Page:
Date of Award

8-2013

Degree Type

Dissertation

Degree Name

Doctor of Education (EdD)

Department

Executive Leadership

First Supervisor

Guillermo Montes

Second Supervisor

David Martin

Abstract

A variety of academic and financial performance metrics are used to assess higher education institution performance. However, there is no consensus on the best performance measures. Signaling theory and agency theory are used to frame the challenges of assessing post-secondary institution performance related to information asymmetry between the institution and stakeholders. Agency costs may be reduced with a better understanding of the relationship among assessment variables. This quantitative study uses multiple linear regressions to identify and describe the relationship between financial performance and academic quality in 1,045 public and private not-for-profit U.S. colleges and universities. U.S. News & World Report rankings serve as a measure of perceived academic quality performance and ratios developed by KPMG and Prager, Sealy & Co., LLC (2005) are used to measure financial performance. Initial findings provide evidence that a large number of schools could be considered financially weak performers. However, results also reveal a positive relationship between financial performance and percieved academic quality in groups with a high concentration of financially strong schools. Findings suggest that financial performance may be used to signal academic performance, reducing information asymmetry and simplifying monitoring of providers. Furthermore, better performance information has potential to inform college choice and, therefore influence access and student success. Recommendations for research, practice and policy have potential to create opportunities for better stakeholder decisions.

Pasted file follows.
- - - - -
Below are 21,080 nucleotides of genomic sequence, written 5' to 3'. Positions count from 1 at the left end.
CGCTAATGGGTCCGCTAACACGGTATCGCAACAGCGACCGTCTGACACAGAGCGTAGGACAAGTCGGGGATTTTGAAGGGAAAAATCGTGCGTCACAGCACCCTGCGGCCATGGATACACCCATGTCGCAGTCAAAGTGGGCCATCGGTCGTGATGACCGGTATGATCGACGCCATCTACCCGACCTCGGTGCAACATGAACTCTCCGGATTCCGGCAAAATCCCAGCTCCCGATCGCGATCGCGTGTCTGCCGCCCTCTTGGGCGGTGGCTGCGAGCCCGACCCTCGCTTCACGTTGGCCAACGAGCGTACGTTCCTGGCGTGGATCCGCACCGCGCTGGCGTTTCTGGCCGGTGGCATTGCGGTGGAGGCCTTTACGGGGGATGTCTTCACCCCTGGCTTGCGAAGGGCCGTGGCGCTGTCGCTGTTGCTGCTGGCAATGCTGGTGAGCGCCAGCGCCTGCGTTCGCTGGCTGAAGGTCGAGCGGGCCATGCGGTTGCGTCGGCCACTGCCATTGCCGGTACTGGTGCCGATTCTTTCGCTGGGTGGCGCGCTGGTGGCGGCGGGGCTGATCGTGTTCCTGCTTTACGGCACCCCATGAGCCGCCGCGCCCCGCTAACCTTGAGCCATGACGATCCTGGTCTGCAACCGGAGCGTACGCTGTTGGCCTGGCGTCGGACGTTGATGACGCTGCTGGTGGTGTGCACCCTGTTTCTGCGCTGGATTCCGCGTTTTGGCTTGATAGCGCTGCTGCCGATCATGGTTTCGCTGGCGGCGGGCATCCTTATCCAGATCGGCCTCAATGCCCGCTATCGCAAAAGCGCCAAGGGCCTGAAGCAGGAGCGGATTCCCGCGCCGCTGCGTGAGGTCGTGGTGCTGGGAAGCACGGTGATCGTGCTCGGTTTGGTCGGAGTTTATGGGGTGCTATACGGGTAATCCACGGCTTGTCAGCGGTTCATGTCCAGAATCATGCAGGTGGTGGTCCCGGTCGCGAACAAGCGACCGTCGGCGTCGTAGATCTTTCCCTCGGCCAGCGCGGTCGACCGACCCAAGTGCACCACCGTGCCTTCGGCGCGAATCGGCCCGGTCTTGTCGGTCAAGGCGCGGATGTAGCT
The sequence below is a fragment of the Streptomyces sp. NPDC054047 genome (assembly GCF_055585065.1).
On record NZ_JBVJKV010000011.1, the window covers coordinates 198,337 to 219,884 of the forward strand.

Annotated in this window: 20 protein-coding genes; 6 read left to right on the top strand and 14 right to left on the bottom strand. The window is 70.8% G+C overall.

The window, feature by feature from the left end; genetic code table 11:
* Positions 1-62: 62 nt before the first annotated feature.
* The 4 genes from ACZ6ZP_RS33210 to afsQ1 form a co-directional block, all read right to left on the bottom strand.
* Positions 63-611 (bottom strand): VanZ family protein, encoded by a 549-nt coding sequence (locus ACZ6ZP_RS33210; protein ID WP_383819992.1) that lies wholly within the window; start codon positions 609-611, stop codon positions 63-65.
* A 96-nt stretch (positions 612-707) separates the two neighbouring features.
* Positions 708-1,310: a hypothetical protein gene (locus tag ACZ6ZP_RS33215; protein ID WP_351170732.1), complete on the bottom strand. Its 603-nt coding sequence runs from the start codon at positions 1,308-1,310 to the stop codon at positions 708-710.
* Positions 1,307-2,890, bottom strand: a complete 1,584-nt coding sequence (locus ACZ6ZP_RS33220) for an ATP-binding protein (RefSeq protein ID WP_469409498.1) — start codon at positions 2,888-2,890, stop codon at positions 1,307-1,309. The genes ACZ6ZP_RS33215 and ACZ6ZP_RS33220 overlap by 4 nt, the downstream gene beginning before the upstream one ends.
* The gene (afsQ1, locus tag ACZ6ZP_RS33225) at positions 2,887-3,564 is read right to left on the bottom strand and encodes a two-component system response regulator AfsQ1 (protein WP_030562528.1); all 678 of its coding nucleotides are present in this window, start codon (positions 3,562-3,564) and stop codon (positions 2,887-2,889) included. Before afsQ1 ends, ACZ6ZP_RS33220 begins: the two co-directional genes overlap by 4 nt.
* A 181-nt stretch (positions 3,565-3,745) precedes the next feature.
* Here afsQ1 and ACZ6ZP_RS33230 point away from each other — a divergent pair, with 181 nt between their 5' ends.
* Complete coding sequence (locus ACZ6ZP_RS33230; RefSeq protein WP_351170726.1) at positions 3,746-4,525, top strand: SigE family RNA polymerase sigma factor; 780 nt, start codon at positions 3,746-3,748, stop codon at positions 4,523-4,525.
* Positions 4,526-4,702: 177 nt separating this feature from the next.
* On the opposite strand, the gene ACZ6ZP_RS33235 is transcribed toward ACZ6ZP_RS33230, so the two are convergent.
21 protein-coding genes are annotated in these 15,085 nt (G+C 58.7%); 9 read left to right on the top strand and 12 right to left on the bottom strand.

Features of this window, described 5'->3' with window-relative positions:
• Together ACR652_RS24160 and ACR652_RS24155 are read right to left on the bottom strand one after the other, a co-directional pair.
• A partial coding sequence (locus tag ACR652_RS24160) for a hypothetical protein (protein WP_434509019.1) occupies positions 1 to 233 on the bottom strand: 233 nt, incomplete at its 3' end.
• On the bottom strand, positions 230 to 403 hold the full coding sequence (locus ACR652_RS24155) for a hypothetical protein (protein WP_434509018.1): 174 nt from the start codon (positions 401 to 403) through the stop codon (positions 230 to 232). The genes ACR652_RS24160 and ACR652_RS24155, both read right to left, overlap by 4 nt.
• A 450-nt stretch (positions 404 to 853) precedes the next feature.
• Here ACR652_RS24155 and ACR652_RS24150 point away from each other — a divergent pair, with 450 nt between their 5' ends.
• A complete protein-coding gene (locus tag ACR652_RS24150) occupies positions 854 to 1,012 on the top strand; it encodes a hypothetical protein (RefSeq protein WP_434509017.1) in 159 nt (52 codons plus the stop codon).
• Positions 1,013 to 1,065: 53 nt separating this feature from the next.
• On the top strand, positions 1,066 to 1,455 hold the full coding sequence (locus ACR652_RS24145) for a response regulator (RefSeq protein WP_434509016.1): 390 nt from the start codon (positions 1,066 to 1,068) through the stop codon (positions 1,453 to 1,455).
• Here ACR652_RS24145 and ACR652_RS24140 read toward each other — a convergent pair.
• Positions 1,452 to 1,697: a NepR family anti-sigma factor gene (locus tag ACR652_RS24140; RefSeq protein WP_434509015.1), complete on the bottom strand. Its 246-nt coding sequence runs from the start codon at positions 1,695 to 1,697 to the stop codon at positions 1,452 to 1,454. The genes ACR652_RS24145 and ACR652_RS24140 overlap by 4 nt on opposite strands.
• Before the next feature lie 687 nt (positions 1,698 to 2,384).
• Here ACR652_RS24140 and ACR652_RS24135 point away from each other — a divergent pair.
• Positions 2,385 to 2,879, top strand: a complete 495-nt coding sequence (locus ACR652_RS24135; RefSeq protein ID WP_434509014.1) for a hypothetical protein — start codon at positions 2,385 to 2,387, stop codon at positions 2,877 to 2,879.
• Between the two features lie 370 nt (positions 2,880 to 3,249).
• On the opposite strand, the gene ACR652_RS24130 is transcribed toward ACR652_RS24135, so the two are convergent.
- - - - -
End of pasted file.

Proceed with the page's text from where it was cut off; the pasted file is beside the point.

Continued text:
Included in

Education Commons

Share

COinS